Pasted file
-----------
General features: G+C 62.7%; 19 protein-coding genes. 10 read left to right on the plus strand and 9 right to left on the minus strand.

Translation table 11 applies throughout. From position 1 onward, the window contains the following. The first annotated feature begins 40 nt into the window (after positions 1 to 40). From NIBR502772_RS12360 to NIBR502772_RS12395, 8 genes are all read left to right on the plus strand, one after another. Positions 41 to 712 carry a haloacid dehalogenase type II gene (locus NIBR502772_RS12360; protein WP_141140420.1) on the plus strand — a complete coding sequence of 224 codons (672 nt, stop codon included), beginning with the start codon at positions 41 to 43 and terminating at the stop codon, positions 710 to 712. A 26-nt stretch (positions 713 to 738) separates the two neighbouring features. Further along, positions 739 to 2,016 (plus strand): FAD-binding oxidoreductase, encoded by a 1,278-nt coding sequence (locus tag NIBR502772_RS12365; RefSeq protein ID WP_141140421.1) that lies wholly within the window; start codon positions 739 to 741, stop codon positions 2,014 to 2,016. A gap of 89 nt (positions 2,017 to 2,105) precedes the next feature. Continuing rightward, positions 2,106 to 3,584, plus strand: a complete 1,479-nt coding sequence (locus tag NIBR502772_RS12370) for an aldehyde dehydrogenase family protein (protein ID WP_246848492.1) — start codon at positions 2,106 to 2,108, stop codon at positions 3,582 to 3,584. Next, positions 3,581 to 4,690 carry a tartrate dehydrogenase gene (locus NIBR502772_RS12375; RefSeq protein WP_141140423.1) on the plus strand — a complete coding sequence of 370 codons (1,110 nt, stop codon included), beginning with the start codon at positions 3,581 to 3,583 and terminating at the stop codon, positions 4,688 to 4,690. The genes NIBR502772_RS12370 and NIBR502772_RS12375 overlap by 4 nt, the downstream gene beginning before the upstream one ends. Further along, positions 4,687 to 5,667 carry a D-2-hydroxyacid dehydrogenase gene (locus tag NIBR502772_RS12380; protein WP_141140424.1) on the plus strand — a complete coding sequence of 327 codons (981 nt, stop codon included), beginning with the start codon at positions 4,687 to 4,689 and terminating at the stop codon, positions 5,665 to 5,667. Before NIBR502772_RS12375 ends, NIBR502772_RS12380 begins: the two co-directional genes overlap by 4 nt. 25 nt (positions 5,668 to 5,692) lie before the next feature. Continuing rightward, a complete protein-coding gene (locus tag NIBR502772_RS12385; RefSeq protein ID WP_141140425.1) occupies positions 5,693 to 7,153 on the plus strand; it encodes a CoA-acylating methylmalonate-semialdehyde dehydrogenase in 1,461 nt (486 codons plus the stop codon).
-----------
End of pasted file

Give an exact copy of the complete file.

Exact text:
General features: G+C 62.7%; 19 protein-coding genes. 10 read left to right on the plus strand and 9 right to left on the minus strand.

Translation table 11 applies throughout. From position 1 onward, the window contains the following. The first annotated feature begins 40 nt into the window (after positions 1 to 40). From NIBR502772_RS12360 to NIBR502772_RS12395, 8 genes are all read left to right on the plus strand, one after another. Positions 41 to 712 carry a haloacid dehalogenase type II gene (locus NIBR502772_RS12360; protein WP_141140420.1) on the plus strand — a complete coding sequence of 224 codons (672 nt, stop codon included), beginning with the start codon at positions 41 to 43 and terminating at the stop codon, positions 710 to 712. A 26-nt stretch (positions 713 to 738) separates the two neighbouring features. Further along, positions 739 to 2,016 (plus strand): FAD-binding oxidoreductase, encoded by a 1,278-nt coding sequence (locus tag NIBR502772_RS12365; RefSeq protein ID WP_141140421.1) that lies wholly within the window; start codon positions 739 to 741, stop codon positions 2,014 to 2,016. A gap of 89 nt (positions 2,017 to 2,105) precedes the next feature. Continuing rightward, positions 2,106 to 3,584, plus strand: a complete 1,479-nt coding sequence (locus tag NIBR502772_RS12370) for an aldehyde dehydrogenase family protein (protein ID WP_246848492.1) — start codon at positions 2,106 to 2,108, stop codon at positions 3,582 to 3,584. Next, positions 3,581 to 4,690 carry a tartrate dehydrogenase gene (locus NIBR502772_RS12375; RefSeq protein WP_141140423.1) on the plus strand — a complete coding sequence of 370 codons (1,110 nt, stop codon included), beginning with the start codon at positions 3,581 to 3,583 and terminating at the stop codon, positions 4,688 to 4,690. The genes NIBR502772_RS12370 and NIBR502772_RS12375 overlap by 4 nt, the downstream gene beginning before the upstream one ends. Further along, positions 4,687 to 5,667 carry a D-2-hydroxyacid dehydrogenase gene (locus tag NIBR502772_RS12380; protein WP_141140424.1) on the plus strand — a complete coding sequence of 327 codons (981 nt, stop codon included), beginning with the start codon at positions 4,687 to 4,689 and terminating at the stop codon, positions 5,665 to 5,667. Before NIBR502772_RS12375 ends, NIBR502772_RS12380 begins: the two co-directional genes overlap by 4 nt. 25 nt (positions 5,668 to 5,692) lie before the next feature. Continuing rightward, a complete protein-coding gene (locus tag NIBR502772_RS12385; RefSeq protein ID WP_141140425.1) occupies positions 5,693 to 7,153 on the plus strand; it encodes a CoA-acylating methylmalonate-semialdehyde dehydrogenase in 1,461 nt (486 codons plus the stop codon).